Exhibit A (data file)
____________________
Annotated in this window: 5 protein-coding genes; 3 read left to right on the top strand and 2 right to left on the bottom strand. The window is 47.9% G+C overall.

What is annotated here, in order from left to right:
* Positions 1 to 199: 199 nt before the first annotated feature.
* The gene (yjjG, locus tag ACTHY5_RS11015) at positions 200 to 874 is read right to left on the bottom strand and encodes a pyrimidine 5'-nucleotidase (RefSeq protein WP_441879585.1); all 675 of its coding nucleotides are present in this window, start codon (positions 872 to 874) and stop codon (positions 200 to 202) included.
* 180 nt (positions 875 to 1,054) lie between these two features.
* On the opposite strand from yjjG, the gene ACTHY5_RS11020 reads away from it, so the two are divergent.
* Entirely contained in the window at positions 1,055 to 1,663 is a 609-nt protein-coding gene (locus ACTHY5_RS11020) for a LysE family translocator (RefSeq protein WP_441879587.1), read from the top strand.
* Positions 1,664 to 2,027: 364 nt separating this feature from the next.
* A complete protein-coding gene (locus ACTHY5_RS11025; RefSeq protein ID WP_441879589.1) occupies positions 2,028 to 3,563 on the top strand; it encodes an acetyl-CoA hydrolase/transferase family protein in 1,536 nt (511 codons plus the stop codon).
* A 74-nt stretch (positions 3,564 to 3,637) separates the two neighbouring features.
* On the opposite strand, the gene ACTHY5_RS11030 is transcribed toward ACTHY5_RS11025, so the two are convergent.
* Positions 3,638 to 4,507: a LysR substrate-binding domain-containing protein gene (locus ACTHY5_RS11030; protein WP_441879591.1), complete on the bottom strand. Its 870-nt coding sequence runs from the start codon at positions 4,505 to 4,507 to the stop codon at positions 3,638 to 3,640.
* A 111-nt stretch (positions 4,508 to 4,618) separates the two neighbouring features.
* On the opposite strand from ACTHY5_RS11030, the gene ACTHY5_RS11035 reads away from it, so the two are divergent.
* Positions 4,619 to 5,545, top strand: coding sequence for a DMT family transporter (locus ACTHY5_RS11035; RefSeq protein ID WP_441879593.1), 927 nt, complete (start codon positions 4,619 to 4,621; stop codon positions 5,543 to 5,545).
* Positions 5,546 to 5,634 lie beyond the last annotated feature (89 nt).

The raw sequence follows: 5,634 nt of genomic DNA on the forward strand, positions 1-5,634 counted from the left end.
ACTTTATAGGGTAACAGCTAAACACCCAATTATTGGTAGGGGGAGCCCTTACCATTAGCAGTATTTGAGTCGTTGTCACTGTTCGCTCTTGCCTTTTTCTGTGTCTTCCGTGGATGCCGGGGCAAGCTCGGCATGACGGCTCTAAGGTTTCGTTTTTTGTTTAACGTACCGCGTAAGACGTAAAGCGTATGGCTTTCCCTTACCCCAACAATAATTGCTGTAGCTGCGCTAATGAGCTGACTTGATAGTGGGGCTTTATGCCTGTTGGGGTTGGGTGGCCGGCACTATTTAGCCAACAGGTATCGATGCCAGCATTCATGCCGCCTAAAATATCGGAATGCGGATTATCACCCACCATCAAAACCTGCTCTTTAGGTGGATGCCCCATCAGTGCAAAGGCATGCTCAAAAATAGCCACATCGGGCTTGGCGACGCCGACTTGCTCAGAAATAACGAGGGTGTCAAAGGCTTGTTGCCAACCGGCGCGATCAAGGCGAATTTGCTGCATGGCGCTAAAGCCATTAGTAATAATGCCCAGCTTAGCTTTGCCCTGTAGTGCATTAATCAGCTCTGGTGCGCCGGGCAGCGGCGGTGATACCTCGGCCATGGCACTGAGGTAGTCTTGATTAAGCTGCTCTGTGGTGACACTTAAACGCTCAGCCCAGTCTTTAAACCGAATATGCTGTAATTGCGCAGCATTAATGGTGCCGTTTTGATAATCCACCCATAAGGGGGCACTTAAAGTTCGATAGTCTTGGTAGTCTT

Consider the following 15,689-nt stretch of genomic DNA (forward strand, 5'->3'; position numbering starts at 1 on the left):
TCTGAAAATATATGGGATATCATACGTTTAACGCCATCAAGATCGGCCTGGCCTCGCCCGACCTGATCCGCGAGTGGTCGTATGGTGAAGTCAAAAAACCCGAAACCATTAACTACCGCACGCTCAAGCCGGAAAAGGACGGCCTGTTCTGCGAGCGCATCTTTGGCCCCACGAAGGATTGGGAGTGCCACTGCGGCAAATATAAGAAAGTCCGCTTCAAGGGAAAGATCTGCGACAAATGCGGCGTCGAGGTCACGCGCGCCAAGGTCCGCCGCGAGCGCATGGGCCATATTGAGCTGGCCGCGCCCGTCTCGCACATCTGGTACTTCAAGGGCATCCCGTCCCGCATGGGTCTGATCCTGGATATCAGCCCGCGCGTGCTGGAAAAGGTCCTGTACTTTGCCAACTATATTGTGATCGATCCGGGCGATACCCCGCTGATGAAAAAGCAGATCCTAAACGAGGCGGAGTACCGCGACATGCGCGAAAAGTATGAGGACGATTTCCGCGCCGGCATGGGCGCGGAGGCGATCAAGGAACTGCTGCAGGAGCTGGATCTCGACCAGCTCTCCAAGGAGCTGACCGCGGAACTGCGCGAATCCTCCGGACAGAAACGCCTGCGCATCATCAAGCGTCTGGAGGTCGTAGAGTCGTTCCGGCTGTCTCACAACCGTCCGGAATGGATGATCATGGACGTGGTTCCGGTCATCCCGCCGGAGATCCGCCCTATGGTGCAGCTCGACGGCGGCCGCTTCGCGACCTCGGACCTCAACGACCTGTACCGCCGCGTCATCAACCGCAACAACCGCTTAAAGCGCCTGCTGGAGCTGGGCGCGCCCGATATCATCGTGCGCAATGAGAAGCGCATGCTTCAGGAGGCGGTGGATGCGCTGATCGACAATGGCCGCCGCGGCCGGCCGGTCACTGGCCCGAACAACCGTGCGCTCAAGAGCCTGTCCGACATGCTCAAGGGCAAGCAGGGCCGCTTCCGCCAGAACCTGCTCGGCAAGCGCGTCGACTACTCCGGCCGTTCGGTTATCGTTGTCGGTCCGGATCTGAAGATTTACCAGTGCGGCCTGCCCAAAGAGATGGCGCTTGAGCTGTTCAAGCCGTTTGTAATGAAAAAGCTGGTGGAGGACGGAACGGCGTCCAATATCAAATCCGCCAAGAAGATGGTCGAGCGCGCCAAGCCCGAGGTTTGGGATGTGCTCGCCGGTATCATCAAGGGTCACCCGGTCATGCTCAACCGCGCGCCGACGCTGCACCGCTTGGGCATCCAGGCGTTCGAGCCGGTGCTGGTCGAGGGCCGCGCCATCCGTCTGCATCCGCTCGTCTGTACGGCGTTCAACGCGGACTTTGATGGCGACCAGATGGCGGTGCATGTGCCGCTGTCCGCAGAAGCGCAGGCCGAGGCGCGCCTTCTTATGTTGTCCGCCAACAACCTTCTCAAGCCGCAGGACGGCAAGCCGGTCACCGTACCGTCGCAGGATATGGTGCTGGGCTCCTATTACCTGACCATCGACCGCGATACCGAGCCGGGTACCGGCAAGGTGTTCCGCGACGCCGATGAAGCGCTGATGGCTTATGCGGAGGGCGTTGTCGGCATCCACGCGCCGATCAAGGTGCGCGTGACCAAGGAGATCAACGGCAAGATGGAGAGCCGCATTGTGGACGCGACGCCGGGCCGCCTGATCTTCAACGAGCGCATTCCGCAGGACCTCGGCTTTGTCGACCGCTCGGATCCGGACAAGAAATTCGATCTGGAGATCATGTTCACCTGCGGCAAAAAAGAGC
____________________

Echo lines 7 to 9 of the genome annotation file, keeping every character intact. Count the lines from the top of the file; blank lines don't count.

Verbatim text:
* Entirely contained in the window at positions 1,055 to 1,663 is a 609-nt protein-coding gene (locus ACTHY5_RS11020) for a LysE family translocator (RefSeq protein WP_441879587.1), read from the top strand.
* Positions 1,664 to 2,027: 364 nt separating this feature from the next.
* A complete protein-coding gene (locus ACTHY5_RS11025; RefSeq protein ID WP_441879589.1) occupies positions 2,028 to 3,563 on the top strand; it encodes an acetyl-CoA hydrolase/transferase family protein in 1,536 nt (511 codons plus the stop codon).